Comics / Comic Reviews / DC Comics

Wonder Woman #23


By Hervé St-Louis
May 26, 2017 - 10:56

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Wonder Woman goes back home and confronts the gods who have been masquerading as Ares. Is her power and love enough to defeat Phobos and Deimos, Ares’s sons?

While I was entertained with this story, the conclusion of this storyline was weak in some places and concluded what was so far one of the best epic featuring Wonder Woman. I like that Phobos and Deimos were not working for their father Ares but masquerading as him in an attempt to trick Diana and the Amazons from revealing the location of Themyscira. But at the same time, I dislike that Ares is no longer the big bad villain that he has been since George Pérez rebooted Wonder Woman in 1986.

It feels like Greg Rucka has neutered a great villain. I dislike this thing in comics where villains are often not really evil and bad. If Ares is neutered, does this mean that he really has no effect on war and how men fight one another? Does it mean that we actually are totally responsible for own acts and warlike tendencies and that Ares is just another boogeyman like the Devil? As a revelation, in the context of Wonder Woman, this means that people are responsible for their acts at all times. I’m okay with this but it brings up another set of questions about Wonder Woman.

If Ares’s influence on humanity is null, then that means that the influence of the other Greek gods is probably also null and that the whole mission of the Amazons as champions of peace and examples to humanity is nil. The whole premise of Wonder Woman as an ambassador and an example to what humanity can attain is really a fake mission and not a genuine objective for the character. The fact, as now established by Rucka that the Amazons don’t even live on Earth or in our dimension reinforces this.

I really liked this story but I feel that Rucka’s reboot is very sweeping and while integrating aspects of Wonder Woman’s past, it does away with a lot of great work and assumptions we as readers have always had about the character. Is this what DC Comics wants us the feel about Wonder Woman? Is this now a character whose legacy is not really one of a mission in man’s world but one that she ultimately decides for herself?

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This makes Diana Prince her own character with her own agency. But it also makes her redundant and no longer anchored to much that made her special. What about her lasso of truth and all the questions raised about the nature of truth in this series and since the character was created? In my first review of the Rebirth issue, I did mention that the questions raised by Rucka were probably beyond his understanding of philosophical issues concerning the nature of truth. In this issue he has indeed proven that he likes to play with ontology and epistemology but without fully grasping how they can be used with Wonder Woman.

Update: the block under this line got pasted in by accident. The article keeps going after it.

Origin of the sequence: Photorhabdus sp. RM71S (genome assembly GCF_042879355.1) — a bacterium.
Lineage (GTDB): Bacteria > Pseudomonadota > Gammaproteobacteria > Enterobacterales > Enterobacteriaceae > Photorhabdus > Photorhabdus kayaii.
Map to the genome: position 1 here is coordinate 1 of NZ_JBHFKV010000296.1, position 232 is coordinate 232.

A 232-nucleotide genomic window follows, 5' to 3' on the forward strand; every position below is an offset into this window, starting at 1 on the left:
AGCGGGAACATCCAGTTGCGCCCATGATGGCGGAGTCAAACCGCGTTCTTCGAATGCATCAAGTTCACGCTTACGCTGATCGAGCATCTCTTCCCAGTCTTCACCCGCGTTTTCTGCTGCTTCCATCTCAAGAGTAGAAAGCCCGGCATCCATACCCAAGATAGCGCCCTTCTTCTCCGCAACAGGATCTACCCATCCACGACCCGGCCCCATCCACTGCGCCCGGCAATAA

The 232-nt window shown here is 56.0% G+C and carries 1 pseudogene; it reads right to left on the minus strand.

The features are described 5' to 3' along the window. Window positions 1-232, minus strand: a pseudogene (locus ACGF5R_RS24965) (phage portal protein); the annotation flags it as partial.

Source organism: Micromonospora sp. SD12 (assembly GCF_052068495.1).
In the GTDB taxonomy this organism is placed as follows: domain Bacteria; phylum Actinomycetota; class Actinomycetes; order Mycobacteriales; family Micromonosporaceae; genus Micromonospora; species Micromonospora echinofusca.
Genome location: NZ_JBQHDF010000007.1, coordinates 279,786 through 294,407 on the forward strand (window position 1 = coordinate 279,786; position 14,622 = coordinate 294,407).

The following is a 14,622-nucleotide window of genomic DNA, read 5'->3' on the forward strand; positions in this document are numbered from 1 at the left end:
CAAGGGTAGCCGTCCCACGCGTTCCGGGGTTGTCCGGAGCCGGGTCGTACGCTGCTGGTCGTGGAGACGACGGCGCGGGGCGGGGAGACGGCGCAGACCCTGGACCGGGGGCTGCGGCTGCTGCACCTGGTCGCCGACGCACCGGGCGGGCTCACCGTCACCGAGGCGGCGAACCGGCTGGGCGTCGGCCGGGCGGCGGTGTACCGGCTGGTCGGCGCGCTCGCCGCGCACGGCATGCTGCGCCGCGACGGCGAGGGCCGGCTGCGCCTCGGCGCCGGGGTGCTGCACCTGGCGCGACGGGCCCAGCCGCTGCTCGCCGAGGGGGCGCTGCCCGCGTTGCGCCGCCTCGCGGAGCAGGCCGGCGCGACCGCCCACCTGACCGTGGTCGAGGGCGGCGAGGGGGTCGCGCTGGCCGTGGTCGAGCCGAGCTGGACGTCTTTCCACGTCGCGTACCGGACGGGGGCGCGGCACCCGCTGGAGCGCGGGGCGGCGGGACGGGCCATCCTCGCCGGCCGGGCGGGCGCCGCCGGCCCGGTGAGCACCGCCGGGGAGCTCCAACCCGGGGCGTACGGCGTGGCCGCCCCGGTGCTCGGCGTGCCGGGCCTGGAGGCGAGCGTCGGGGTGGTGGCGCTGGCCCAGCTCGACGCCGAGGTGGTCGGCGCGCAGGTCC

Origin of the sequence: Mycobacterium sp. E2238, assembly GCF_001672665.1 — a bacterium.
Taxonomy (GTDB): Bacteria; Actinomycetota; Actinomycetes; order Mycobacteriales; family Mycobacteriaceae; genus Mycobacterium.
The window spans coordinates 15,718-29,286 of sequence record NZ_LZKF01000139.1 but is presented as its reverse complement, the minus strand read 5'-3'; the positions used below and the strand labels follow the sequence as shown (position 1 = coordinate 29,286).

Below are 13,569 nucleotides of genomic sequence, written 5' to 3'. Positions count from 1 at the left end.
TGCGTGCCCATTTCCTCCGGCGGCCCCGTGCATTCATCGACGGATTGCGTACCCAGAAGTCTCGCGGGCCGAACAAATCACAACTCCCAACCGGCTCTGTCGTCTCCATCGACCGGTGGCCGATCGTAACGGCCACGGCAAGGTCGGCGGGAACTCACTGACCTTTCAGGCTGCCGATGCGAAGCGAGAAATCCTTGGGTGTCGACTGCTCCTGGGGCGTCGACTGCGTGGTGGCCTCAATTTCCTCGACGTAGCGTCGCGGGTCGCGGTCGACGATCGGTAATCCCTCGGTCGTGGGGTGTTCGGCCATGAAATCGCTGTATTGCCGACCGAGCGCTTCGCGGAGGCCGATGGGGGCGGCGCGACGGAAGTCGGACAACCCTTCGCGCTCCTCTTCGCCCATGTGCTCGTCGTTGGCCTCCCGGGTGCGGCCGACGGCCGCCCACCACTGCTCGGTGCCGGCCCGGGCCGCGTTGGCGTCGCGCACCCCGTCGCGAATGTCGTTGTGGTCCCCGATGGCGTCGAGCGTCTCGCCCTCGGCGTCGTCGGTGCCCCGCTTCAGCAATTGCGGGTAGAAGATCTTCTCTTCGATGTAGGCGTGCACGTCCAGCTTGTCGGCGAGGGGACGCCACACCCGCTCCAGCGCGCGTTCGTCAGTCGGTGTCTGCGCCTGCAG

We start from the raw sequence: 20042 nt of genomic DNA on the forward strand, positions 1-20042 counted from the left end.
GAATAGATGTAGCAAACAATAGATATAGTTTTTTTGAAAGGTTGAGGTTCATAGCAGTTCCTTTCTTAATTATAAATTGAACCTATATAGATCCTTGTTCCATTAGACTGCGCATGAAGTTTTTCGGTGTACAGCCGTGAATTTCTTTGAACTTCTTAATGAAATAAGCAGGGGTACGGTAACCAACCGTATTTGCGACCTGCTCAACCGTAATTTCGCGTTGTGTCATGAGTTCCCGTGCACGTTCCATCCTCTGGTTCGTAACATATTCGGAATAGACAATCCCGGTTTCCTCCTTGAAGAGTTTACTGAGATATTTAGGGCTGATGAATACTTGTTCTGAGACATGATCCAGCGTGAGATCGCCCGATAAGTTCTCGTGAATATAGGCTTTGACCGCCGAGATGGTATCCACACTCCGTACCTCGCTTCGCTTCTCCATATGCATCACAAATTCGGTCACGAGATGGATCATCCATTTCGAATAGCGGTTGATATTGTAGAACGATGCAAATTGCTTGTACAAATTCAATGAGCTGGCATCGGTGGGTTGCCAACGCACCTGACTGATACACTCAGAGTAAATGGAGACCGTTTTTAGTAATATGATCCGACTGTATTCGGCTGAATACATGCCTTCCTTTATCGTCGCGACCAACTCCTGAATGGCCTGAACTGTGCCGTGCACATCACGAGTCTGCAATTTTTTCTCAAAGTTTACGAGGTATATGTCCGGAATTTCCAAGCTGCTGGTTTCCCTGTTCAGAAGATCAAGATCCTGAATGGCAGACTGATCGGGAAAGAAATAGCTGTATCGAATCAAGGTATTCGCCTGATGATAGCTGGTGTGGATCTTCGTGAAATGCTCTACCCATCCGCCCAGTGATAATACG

I feel with this issue that he has robbed Wonder Woman of her truth with something that will definitely be retconned in a few years. I should not write retcon. It is Rucka’s Wonder Woman who is a retcon escaping from the truth that has always pervaded the character. I am afraid that DC Comics, specifically, Rucka’s editors have neither grasped how the writer has fundamentally changed Wonder Woman and failed to perceive how this would affect the character. If the next writer is just like Rucka, she will play with the new toys and the new reality of the character but will continue to misinterpret her. Wonder Woman has become a parody of truth.

Liam Sharp has had to work with a script that is visually interesting but ultimately weak. He portrays Wonder Woman’s decent and use of love as best as he can but because the script handed to him by Rucka is not faithful to the character, Wonder Woman looks like a hypocrite when she uses love to defeat Phobos and Deimos. How can the character just love and defeat evil so simply? That her lasso also indicated that she was loving the villains is worse. Sharp did his best but I was not convinced with Diana Prince’s expressions. But I blame Rucka ultimately for this. Sharp was a strong illustrator this issue but his contribution was not sufficient to make this a great comic.

At first glance, it appears that this comic and this storyline were great. I urge you to reread this issue and really ask yourself if truth was well represented and if Wonder Woman was not forced to solve the problems hypocritically. Sure the scene where she meets her mother Queen Hippolyta for the last time is great. So are the parallels with Dr. Veronica Cale losing her daughter a second time. But these are just drapes over the frail script and story concluded in this issue and a weak place to start the next 75 years of Wonder Woman.  

Rating: 5 /10


Last Updated: July 2, 2020 - 16:53

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